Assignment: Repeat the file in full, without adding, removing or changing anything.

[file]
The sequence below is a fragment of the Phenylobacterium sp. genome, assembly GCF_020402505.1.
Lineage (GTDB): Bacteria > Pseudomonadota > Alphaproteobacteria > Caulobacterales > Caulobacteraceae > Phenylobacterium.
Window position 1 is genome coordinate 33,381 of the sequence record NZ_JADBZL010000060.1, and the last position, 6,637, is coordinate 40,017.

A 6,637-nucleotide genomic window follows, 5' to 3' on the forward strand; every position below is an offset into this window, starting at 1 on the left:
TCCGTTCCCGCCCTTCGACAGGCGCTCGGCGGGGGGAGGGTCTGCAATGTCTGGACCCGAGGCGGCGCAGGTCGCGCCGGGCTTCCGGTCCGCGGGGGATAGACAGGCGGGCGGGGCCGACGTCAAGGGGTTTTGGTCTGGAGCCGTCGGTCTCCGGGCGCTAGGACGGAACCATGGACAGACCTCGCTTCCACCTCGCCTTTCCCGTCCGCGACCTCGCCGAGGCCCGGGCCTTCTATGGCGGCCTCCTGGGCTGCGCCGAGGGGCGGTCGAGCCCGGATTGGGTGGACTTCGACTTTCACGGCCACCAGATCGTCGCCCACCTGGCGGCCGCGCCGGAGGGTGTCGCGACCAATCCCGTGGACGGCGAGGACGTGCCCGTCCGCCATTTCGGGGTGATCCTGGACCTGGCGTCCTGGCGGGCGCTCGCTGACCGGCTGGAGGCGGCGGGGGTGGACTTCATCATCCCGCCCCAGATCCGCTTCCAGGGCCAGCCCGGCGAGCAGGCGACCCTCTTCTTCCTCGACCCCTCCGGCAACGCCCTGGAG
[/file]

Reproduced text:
The sequence below is a fragment of the Phenylobacterium sp. genome, assembly GCF_020402505.1.
Lineage (GTDB): Bacteria > Pseudomonadota > Alphaproteobacteria > Caulobacterales > Caulobacteraceae > Phenylobacterium.
Window position 1 is genome coordinate 33,381 of the sequence record NZ_JADBZL010000060.1, and the last position, 6,637, is coordinate 40,017.

A 6,637-nucleotide genomic window follows, 5' to 3' on the forward strand; every position below is an offset into this window, starting at 1 on the left:
TCCGTTCCCGCCCTTCGACAGGCGCTCGGCGGGGGGAGGGTCTGCAATGTCTGGACCCGAGGCGGCGCAGGTCGCGCCGGGCTTCCGGTCCGCGGGGGATAGACAGGCGGGCGGGGCCGACGTCAAGGGGTTTTGGTCTGGAGCCGTCGGTCTCCGGGCGCTAGGACGGAACCATGGACAGACCTCGCTTCCACCTCGCCTTTCCCGTCCGCGACCTCGCCGAGGCCCGGGCCTTCTATGGCGGCCTCCTGGGCTGCGCCGAGGGGCGGTCGAGCCCGGATTGGGTGGACTTCGACTTTCACGGCCACCAGATCGTCGCCCACCTGGCGGCCGCGCCGGAGGGTGTCGCGACCAATCCCGTGGACGGCGAGGACGTGCCCGTCCGCCATTTCGGGGTGATCCTGGACCTGGCGTCCTGGCGGGCGCTCGCTGACCGGCTGGAGGCGGCGGGGGTGGACTTCATCATCCCGCCCCAGATCCGCTTCCAGGGCCAGCCCGGCGAGCAGGCGACCCTCTTCTTCCTCGACCCCTCCGGCAACGCCCTGGAG